Nov 28, 2004, 10:09 PM

TEHRAN, Nov. 28 (MNA) -- The Canadian Foreign Ministry issued a statement on November 23 naming Gordon Werner the new Canadian ambassador to Tehran.

In the statement, while outlining the duties of the new ambassador to Tehran, the Canadian Foreign Ministry also named Werner the representative of the Canadian government to attend the court sessions in the case of the death of Iranian national Zahra Kazemi, a photojournalist who was based Canada, and also said that he was to closely cooperate with her family and attorney in their efforts to receive damages according to the regulations of the Iranian judicial system.

 

In light of the fact that Canada will soon assume the rotating presidency of the International Atomic Energy Agency (IAEA) Board of Governors, the Canadian government has appointed Werner to reflect Canada’s attitude toward the nuclear activities of the Islamic Republic of Iran and has also asked him to seriously defend Canada’s position on human rights in Iran.

 

The Canadian Foreign Ministry statement hardly mentioned the fact that the former Canadian ambassador to Tehran was summoned to Canada last July for his negligence in the Kazemi case.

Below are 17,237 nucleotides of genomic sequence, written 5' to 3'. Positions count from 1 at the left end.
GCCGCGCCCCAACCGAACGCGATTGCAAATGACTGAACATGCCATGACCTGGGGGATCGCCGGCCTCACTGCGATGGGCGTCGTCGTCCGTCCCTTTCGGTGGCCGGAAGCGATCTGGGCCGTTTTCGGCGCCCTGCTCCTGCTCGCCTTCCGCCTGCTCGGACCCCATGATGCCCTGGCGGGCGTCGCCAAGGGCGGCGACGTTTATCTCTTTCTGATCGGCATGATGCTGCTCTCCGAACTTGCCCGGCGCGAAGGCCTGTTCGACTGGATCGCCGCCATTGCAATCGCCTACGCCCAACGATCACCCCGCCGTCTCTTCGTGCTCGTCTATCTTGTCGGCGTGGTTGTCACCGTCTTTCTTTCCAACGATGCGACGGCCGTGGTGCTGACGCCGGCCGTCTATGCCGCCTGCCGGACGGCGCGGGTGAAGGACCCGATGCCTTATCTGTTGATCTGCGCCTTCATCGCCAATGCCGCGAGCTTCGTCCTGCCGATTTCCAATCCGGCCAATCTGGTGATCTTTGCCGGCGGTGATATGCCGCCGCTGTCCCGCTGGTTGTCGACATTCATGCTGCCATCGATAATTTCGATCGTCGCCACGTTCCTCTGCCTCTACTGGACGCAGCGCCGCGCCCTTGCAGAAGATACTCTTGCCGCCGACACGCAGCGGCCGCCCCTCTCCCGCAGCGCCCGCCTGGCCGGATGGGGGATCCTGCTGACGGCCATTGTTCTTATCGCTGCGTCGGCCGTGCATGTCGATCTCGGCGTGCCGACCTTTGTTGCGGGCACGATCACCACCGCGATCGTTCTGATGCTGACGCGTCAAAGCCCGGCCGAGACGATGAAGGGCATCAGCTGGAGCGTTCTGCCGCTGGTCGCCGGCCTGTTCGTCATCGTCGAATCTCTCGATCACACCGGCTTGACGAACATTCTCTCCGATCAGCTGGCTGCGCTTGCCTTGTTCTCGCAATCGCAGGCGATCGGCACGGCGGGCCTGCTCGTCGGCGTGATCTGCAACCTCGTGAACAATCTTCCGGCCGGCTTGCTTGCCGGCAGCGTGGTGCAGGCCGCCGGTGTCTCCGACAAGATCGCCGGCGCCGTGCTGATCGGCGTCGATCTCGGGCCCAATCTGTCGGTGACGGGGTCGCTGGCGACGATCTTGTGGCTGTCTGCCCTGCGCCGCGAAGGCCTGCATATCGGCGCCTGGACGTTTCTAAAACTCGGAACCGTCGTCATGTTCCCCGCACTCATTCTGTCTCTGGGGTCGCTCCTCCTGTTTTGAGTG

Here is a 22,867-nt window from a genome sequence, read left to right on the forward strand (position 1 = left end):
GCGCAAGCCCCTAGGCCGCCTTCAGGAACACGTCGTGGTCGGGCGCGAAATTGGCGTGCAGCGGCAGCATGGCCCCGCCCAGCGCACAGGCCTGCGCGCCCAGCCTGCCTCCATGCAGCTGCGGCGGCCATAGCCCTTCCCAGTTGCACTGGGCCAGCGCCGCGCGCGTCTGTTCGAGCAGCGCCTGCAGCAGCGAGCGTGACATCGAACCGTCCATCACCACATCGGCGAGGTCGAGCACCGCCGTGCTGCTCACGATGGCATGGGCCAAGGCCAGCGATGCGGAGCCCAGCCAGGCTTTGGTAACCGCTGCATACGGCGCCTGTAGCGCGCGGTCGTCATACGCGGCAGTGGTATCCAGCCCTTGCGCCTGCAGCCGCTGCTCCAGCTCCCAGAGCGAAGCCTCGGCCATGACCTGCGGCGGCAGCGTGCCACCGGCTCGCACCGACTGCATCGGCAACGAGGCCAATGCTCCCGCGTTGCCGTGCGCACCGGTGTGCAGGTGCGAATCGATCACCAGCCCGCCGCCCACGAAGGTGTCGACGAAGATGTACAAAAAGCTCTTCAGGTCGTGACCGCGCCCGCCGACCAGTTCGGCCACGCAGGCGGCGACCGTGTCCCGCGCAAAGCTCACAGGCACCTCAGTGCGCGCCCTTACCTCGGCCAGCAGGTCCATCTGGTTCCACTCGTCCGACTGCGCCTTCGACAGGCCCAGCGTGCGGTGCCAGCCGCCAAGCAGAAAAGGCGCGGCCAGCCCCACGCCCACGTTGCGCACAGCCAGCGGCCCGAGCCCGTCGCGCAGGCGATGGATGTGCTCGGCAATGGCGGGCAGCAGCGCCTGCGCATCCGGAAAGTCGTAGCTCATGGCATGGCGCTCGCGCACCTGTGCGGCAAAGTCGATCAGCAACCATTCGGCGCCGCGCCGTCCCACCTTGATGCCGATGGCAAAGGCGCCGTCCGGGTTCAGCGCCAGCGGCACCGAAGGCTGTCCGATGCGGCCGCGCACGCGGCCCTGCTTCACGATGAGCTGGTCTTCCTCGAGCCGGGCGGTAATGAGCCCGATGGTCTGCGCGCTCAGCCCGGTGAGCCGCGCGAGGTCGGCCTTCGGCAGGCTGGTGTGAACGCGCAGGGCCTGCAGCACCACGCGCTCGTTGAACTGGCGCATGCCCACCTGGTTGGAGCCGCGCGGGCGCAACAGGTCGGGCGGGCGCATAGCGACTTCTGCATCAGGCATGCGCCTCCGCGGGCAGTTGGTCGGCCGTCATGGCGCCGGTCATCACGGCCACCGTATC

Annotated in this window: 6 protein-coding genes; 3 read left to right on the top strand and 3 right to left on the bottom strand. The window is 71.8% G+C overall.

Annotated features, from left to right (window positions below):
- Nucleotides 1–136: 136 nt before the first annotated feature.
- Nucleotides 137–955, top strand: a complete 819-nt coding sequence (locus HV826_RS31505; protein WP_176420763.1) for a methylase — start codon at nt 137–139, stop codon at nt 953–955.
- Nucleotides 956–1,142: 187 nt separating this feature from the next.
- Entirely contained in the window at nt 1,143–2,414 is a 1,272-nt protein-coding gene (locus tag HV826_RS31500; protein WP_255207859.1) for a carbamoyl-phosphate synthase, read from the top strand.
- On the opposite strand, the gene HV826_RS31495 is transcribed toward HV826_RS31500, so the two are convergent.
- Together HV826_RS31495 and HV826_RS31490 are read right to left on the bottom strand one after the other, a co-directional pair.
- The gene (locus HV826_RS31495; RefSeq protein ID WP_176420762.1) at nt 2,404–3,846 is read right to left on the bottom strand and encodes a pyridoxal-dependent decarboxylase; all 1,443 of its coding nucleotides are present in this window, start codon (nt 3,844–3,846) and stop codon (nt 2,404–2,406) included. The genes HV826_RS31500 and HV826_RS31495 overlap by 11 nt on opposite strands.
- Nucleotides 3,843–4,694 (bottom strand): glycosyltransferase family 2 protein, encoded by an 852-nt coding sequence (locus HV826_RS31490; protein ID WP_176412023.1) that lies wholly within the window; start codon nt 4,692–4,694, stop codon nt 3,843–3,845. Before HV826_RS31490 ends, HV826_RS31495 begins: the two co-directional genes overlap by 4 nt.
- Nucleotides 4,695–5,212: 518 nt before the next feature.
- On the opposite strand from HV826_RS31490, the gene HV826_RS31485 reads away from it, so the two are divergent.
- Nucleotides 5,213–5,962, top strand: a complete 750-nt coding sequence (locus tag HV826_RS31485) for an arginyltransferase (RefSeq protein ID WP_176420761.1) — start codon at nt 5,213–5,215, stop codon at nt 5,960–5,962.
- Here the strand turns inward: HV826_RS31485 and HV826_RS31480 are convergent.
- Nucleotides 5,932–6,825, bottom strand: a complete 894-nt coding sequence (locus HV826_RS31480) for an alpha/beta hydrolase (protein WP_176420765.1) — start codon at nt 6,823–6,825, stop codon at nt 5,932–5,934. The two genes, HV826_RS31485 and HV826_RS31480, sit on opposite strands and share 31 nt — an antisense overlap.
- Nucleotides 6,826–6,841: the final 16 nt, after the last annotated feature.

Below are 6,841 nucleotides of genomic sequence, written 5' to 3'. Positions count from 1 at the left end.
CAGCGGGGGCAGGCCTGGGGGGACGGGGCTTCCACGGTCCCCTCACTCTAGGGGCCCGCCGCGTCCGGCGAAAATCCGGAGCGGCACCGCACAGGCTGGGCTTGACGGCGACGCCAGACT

Despite the fact that issuing such a statement on the eve of the dispatch of an ambassador to a new country is quite odd, a closer glance at the matter seems to indicate that Canadian leaders are gradually coming to a better understanding of the political and judicial realities in the Islamic Republic.

 

In their recent announcement, they have made it clear that the new ambassador should learn a lesson from past events and pursue the Kazemi case according to the regulations of the Iranian judicial system.

 

In its decision to recall the former ambassador and appoint a new ambassador, Canada proved that it has accepted the fact that Iran has an independent judicial system and will not allow foreigners and their agents to influence it or interfere in its proceedings.

 

Canada seems to have learned a lesson from the experiences of other Western countries which had recalled their ambassadors from Iran and then begged to send new ambassadors to Tehran, because, just like the Europeans, the Canadians also intended to test Iran by recalling their ambassador to Tehran.

 

By reflecting on the nature of the political system of the Islamic Republic of Iran, the Canadians came to the same conclusion as the Europeans, realizing that Iran is an important country and that they should dispatch an ambassador to Tehran as soon as possible.

 

It seems that Canadian officials also concluded that they should follow a policy similar to the one adopted by the Europeans on Iran’s nuclear program, that is, they should put aside all colonialist threats and negotiate with the Islamic government in Iran.

 

This is the reason why the Canadian statement underlined the necessity of resuming political relations with Iran, and, while referring to the fact that Canada would soon be assuming the presidency of the IAEA Board of Governors, the Canadian government asked its ambassador to directly negotiate with Iranian officials on the country’s nuclear activities.

 

SA/HG

End

 

MNA

News Code 9256

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